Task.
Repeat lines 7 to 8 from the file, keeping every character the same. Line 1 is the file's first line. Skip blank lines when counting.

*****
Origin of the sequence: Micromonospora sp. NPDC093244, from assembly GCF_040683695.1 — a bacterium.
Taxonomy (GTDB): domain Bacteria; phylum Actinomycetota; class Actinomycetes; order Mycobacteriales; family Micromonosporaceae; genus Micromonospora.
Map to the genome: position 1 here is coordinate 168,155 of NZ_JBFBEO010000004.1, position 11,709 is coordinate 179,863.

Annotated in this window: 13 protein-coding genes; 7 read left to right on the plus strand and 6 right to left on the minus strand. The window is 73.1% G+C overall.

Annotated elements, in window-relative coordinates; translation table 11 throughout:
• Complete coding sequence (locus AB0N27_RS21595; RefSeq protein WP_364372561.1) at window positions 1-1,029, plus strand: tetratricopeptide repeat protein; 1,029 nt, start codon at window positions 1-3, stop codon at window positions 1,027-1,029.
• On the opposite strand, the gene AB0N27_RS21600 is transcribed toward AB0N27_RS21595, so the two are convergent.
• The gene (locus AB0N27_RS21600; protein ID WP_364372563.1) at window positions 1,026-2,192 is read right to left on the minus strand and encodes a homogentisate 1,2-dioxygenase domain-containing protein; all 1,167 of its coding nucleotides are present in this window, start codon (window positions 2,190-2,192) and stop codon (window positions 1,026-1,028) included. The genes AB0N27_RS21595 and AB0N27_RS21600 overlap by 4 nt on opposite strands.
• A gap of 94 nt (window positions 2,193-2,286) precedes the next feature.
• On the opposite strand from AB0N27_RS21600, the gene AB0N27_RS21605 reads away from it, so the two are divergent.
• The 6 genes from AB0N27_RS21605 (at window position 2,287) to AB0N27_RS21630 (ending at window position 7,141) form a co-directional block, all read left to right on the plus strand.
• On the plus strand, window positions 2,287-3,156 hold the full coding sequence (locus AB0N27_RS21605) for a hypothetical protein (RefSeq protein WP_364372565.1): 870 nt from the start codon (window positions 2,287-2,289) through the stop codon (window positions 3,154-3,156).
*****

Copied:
• On the opposite strand, the gene AB0N27_RS21600 is transcribed toward AB0N27_RS21595, so the two are convergent.
• The gene (locus AB0N27_RS21600; protein ID WP_364372563.1) at window positions 1,026-2,192 is read right to left on the minus strand and encodes a homogentisate 1,2-dioxygenase domain-containing protein; all 1,167 of its coding nucleotides are present in this window, start codon (window positions 2,190-2,192) and stop codon (window positions 1,026-1,028) included. The genes AB0N27_RS21595 and AB0N27_RS21600 overlap by 4 nt on opposite strands.